Much Ado About Yokels, by William Shakespeare, is sassy, witty, funny, scathing, poised, naïve, twitterpated, smarmy, biting, sarcastic, caustic, intrepid, loathsome, riotous, and a terrible piece of theatre. After this play was published in 1902, it was doubtful that Shakespeare would ever work in Hollywood again.
Set in the backwoods of West Virginia, the play opens up after a war. Not a war on drugs or on poverty, but against heathens. Benedict and Billy-Ray, two good old boys from the small town of Liberty, WV, have returned home after the war, fighting for mom, baseball and apple pie, all in the name of America. They are hailed as heroes, especially by two country girls, Sally-Mae and Yolanda. Unfortunately, Benedict has learned a terrible secret about himself during his time of service: He is gay. Furthermore, he has feelings for his best friend Billy-Ray. In a further twist, Billy-Ray doesn’t know about any of this.
Deciding to hide his homosexuality and feelings for his friend until the time is right, he hooks up with Sally-Mae whilst Billy-Ray and Yolanda become an item. The two go out on a double date to the old ice cream shop, strawberry phosphates all around on Benedict, and a good time is had by all.
While walking Sally-Mae home, however, he accidentally calls her Billy-Ray. He confesses his true feelings to Sally-Mae who, while disgusted and believes that Benedict, as a homo, shall burn in Hell, decides that she will help him win the love of his friend.
The two concoct a scheme whereby Billy-Ray, thinking he is on a date with Yolanda, will actually be dating Benedict. Billy-Ray, having been blind all this time, will not know, and once they have kissed, Benedict shall reveal his true identity. Billy-Ray, having kissed another man, will then be gay himself. He will also have AIDS.
The plan goes flawlessly, as the two men go out on the town to see a movie, Godzilla vs. Megaman VII (A subtle in-joke by Shakespeare). They then go off to have some ice cream, and here Billy-Ray, thinking he is out with Yolanda, makes his big move and kisses Benedict. Benedict reveals the scheme to Billy-Ray and everybody in the town, who have been waiting in the ice cream shop all this time, now know that both Benedict and Billy-Ray are gay lovers. They also have AIDS.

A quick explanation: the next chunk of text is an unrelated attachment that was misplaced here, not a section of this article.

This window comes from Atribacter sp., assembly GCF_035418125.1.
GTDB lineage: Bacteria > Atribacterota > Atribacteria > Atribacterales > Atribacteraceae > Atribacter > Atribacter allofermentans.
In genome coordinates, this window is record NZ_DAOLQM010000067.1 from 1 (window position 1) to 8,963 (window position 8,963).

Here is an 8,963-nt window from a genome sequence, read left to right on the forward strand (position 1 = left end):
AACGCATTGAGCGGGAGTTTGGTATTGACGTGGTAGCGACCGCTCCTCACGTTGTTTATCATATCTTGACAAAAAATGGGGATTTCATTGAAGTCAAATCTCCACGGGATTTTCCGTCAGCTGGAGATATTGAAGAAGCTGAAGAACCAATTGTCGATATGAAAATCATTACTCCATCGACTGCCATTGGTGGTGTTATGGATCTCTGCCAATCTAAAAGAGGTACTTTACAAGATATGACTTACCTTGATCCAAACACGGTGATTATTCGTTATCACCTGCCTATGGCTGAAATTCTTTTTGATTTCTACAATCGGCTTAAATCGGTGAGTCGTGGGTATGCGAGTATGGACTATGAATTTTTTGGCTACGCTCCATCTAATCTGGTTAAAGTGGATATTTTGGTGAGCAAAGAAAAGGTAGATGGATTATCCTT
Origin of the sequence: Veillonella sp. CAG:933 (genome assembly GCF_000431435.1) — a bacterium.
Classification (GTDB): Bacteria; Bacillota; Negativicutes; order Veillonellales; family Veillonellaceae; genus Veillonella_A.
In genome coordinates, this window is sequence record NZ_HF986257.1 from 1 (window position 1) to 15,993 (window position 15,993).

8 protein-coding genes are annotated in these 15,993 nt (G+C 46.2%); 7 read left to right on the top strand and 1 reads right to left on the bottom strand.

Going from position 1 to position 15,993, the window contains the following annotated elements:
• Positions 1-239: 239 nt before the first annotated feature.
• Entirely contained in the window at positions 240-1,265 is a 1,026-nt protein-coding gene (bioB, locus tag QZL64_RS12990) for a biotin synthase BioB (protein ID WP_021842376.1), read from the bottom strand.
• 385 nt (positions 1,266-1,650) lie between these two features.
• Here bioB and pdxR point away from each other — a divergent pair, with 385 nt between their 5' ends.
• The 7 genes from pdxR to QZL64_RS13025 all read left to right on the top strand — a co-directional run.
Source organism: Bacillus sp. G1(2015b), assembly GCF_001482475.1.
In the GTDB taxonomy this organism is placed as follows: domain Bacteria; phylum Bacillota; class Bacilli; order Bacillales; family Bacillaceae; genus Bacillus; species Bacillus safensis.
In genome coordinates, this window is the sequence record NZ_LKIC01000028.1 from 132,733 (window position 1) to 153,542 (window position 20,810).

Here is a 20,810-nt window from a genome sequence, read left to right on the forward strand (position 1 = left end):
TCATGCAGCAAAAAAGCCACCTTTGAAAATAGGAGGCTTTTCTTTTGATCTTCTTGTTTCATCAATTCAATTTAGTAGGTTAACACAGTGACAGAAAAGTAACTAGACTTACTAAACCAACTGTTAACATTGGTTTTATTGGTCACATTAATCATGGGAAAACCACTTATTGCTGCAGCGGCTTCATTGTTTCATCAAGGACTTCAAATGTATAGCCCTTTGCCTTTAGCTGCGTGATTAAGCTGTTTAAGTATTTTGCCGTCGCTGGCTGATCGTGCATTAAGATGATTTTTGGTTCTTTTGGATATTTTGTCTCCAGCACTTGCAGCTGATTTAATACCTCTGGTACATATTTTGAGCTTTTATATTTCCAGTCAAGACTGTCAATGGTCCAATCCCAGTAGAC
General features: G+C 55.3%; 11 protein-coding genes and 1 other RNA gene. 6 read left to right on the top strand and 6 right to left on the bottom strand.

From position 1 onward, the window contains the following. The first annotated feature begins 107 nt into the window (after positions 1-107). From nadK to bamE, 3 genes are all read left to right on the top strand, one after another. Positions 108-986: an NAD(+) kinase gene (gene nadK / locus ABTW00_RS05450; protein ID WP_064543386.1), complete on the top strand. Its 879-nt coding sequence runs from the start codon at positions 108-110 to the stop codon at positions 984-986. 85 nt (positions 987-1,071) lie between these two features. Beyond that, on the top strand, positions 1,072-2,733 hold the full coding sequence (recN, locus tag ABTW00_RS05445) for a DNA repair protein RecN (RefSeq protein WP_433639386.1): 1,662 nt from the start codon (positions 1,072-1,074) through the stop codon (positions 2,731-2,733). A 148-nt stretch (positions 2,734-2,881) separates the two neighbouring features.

Distraught, Billy-Ray proclaims that he is a red-blooded, Christian, heterosexual American man, much to the derision and scorn of the townsfolk. He tries to show this by kissing a girl, but none of the girls in town have any desire to be kissed by a gay man. Nearly insane with rage, Billy-Ray decides to prove his claims by stoning Benedict in literature’s first recorded hate crime.
Aghast, the townsfolk back away from the blood-stained Billy-Ray. A somber Allen Funt steps out of the shadows and reveals to Billy-Ray that he was on Candid Camera the whole time. With this sobering realization, Billy-Ray begs forgiveness from God and his family.
The townsfolk and Allen Funt then stone Billy-Ray for killing another man, and being gay. And having AIDS.
- Benedick: Closeted homosexual, in love with his best friend, war veteran
- Billy-Ray: Benedict’s heterosexual best friend, blind since birth
- Sally-Mae: Love interest of Benedict, slight beard
- Yolanda: Love interest of Billy-Ray, not really important to the overall story
- Allen Funt: Host of the wildly popular TV show Candid Camera, storyteller to the stars
- Billy Ray Cyrus: Some Puerto Rican guy.
- Various close-minded townfolk
- “Man, we sure showed them A-rabs which God is real, didn’t we boy?” Billy-Ray (Act 1, scene 1)
- “Oh my Gawd, so there we were in Jerusalem, right? And we were doing that whole little war thing with the Islams, and I was all like ‘Oh my Gawd, I’m totally going to get sand in my new boots,’ and I did! God, it was so awful over there. Not one Macy’s, can you believe it?” Benedict (Act 1, scene 2)
- “I love him. I mean, I really think I love that beautiful, beautiful man. Is that wrong of me?” Benedict
- “Uh, yeah, kinda! The Bible says so, ya queer!” Sally-Mae (Act 3, scene 1)
- "For the love of Oscar Wilde, OKLAHOMA is upon us!" Various townfolk throughout the play
- “I didn’t know how to tell you any other way than with a song, Billy-Ray. Hit it, girls! At first I was afraid, I was petrified ...” Benedict (Act 4, scene 2)
- "Hey y'all, watch this!" Benedict (Act 5, scene 3)
- “You. . . You weren’t supposed to do that! Can’t you see that candy dish right over there? That’s a camera! You’re on Candid Camera! You’re supposed to smile, you son of a bitch, not kill your best friend! Jesus God in Heaven, I’ve never seen anything sadder in my life. You were on Candid Camera,” Allen Funt (Act 5, scene 3)